That's a big part of why political scientist Jay Ulfelder has, for the past three years, maintained a mathematical model to predict the likelihood of coups in almost every country around the world. By tracking over a dozen variables – from political system to years of independence the presence of absence of an "elite" ethnic group – Ulfelder's model roughly estimates the likelihood that each country will experience a coup this year. He "trained" the model by applying it over the years 1960 to 2010, further developing its ability to predict future coups by looking at past ones.
Ulfelder kindly shared his full dataset with me, which I've mapped out above. The redder countries are at higher risk for a coup and the yellower countries at lower risk. You can read his post here for much, much more about how he designed this model and what makes it work.
Here are a few notes to help you read this map. First, even the most extreme cases are well below a 50 percent likelihood of a coup, meaning that a coup probably won't occur. Those would be the West African countries of Guinea and Mali (26.5 percent and 22.7 percent likelihoods of coups) and Madagascar, at 23.9 percent likelihood. Those numbers are high enough, though, to be appropriately alarming. Second, the numbers drop off quickly, with the vast majority of countries less than 5 percent likelihood of a coup, and half of them less than 1.5 percent. So the difference between a dark red country and a light orange or yellow country is very significant.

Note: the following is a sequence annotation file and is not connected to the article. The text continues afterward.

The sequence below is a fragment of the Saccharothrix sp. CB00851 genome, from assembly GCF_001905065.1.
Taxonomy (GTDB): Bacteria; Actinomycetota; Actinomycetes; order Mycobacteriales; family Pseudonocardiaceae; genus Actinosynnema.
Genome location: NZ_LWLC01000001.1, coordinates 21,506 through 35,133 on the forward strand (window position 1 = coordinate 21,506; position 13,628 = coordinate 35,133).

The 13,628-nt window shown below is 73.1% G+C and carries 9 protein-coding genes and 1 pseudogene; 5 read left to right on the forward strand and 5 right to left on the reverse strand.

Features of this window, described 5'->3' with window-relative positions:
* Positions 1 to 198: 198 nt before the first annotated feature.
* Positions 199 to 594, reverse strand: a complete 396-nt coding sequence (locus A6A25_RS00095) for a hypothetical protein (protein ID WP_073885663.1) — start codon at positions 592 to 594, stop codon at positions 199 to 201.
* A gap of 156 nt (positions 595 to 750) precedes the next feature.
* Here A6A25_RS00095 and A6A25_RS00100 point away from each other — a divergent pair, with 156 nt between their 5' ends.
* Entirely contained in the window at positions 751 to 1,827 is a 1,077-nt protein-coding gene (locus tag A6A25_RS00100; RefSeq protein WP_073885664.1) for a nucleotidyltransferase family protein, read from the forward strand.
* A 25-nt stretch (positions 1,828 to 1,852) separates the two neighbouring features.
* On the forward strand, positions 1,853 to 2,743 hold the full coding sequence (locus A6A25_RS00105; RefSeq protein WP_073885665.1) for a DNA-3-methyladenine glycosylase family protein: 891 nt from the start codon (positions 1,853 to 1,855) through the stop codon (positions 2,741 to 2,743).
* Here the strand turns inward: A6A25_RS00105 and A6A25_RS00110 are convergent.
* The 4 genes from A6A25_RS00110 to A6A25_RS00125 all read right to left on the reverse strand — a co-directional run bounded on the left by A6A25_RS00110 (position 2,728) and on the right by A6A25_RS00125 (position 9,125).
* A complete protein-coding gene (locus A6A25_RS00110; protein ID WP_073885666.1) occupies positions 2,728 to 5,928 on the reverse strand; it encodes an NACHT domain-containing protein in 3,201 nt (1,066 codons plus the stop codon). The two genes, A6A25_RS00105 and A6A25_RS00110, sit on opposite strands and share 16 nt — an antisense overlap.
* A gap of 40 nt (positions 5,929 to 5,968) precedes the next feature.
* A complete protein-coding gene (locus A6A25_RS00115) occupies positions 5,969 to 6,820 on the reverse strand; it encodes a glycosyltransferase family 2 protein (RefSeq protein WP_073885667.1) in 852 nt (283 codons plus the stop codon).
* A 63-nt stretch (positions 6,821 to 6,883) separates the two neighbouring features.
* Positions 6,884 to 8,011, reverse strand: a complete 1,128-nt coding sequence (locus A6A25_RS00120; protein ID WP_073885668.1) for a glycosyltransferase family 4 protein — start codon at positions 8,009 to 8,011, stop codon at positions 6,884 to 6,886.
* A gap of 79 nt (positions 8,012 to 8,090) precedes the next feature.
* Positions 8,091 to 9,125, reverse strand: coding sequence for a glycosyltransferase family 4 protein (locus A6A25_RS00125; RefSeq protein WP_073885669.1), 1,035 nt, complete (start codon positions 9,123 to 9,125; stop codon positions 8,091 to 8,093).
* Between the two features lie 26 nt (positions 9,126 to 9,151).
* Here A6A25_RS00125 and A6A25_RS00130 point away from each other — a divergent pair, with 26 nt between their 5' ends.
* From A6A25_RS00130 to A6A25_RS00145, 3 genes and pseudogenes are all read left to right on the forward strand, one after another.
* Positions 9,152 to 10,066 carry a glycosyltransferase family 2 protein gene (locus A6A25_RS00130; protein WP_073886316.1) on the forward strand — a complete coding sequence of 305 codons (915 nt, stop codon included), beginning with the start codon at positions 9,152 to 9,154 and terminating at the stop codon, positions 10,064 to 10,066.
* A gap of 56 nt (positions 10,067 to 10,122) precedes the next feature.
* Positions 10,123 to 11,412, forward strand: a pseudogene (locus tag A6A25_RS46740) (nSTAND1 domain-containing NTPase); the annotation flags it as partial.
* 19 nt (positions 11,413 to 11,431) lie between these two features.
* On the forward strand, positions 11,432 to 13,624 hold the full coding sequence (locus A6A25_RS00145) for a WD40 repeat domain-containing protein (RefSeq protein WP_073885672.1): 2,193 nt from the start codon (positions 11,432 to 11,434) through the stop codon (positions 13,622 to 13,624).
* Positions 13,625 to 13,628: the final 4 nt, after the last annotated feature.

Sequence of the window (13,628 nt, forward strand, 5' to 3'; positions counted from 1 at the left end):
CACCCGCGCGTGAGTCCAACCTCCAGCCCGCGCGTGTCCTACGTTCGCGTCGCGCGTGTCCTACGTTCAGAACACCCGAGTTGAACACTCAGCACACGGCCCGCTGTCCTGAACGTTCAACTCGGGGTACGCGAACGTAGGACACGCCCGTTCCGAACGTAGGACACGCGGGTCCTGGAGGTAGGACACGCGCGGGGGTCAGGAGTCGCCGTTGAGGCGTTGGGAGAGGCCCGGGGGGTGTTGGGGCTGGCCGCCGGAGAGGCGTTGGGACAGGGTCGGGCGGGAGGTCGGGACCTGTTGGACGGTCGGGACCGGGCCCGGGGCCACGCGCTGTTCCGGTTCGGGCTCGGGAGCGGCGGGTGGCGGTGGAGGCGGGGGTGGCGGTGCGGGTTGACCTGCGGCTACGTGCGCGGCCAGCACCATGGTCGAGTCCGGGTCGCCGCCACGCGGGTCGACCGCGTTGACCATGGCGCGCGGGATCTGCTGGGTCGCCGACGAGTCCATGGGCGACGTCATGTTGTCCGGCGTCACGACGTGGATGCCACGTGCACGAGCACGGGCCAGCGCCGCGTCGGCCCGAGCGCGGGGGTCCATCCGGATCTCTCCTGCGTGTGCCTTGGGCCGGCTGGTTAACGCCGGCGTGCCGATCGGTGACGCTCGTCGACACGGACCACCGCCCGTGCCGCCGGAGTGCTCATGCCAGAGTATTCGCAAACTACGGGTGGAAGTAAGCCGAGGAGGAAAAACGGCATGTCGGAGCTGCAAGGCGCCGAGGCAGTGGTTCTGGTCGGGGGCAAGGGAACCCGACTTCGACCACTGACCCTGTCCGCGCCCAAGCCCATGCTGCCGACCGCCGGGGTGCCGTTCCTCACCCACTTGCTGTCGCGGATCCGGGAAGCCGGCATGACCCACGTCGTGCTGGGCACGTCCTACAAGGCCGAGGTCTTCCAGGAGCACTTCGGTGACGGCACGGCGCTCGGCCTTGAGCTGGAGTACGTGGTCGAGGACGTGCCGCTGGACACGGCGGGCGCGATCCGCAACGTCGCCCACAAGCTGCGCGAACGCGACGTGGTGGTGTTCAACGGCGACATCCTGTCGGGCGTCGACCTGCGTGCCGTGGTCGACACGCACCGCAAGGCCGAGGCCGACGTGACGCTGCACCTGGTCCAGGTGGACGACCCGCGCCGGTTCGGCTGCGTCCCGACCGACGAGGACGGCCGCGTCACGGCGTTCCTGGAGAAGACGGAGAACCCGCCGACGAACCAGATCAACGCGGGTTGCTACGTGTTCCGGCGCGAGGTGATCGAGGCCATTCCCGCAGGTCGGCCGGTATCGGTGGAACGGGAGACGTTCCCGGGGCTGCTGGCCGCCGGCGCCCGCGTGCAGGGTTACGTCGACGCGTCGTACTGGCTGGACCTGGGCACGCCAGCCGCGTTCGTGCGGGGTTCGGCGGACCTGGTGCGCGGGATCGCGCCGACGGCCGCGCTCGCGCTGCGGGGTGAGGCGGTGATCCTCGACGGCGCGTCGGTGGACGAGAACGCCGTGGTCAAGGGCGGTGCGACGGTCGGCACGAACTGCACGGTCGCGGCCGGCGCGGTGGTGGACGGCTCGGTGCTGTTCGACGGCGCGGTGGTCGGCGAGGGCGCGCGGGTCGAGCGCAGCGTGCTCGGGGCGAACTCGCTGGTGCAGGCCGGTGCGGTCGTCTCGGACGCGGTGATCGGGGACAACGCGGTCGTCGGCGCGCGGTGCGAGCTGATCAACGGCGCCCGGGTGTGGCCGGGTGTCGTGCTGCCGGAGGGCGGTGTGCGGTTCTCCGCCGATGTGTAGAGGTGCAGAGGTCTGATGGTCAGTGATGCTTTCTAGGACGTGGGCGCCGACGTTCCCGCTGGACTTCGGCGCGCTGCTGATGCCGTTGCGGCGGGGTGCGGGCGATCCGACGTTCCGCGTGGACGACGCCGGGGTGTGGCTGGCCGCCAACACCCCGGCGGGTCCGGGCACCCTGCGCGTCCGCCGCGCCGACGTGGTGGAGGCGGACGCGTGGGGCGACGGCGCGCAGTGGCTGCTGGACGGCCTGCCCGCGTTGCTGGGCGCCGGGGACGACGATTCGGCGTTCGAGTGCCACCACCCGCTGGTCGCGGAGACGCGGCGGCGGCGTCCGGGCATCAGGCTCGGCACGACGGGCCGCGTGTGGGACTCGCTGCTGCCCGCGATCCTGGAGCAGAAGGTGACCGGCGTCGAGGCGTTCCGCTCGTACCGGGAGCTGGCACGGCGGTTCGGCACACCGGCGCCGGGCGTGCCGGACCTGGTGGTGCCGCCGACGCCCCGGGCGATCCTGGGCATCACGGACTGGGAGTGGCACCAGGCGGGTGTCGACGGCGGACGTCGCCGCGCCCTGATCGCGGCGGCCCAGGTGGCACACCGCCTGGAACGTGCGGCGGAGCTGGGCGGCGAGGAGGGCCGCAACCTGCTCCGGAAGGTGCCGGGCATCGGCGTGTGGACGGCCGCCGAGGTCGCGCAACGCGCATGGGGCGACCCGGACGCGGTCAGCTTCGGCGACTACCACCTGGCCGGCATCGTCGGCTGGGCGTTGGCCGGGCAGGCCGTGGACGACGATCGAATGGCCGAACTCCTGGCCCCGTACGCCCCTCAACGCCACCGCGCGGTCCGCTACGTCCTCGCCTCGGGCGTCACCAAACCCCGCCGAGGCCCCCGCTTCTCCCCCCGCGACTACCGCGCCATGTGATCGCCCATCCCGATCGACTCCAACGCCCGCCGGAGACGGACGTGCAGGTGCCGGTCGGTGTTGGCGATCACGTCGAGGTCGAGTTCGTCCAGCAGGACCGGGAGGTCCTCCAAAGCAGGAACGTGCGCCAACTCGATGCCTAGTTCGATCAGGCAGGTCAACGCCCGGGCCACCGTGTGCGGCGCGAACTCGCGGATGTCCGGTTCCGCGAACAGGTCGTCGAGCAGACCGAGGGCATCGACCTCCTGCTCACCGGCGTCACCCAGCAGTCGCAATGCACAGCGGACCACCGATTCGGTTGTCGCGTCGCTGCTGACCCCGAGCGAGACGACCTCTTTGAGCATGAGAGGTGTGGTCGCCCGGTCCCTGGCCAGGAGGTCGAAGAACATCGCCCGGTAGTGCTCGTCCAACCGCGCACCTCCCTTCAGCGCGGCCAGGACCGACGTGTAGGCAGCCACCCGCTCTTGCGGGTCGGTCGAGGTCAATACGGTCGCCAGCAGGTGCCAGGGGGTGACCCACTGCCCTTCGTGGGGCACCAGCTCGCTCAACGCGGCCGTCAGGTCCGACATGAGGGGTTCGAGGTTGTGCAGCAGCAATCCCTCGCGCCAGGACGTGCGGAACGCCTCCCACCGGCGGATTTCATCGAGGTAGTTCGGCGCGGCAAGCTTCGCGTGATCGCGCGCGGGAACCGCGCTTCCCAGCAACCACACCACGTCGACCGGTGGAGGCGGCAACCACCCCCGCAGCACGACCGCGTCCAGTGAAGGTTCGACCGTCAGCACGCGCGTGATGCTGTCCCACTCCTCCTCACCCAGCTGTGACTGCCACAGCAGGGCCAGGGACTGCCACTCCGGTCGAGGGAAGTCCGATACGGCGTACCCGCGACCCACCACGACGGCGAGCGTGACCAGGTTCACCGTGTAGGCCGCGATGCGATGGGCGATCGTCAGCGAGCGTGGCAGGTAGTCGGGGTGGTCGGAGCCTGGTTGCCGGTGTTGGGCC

There are a few immediately obvious trends in the data. First, it doesn't look good for sub-Saharan Africa, which has the top nine most at-risk countries. Not all of Africa, to be clear, much of which is quite stable, but the risk is heavily concentrated in Africa's Sahel region (that east-west strip just below the Saharan desert) and in West and Central Africa. There are complex political, ethnic and post-colonial reasons for this,which I wrote about here. Looking forward, political instability and competition risks holding back a part of the world that is otherwise poised for long-overdue economic growth.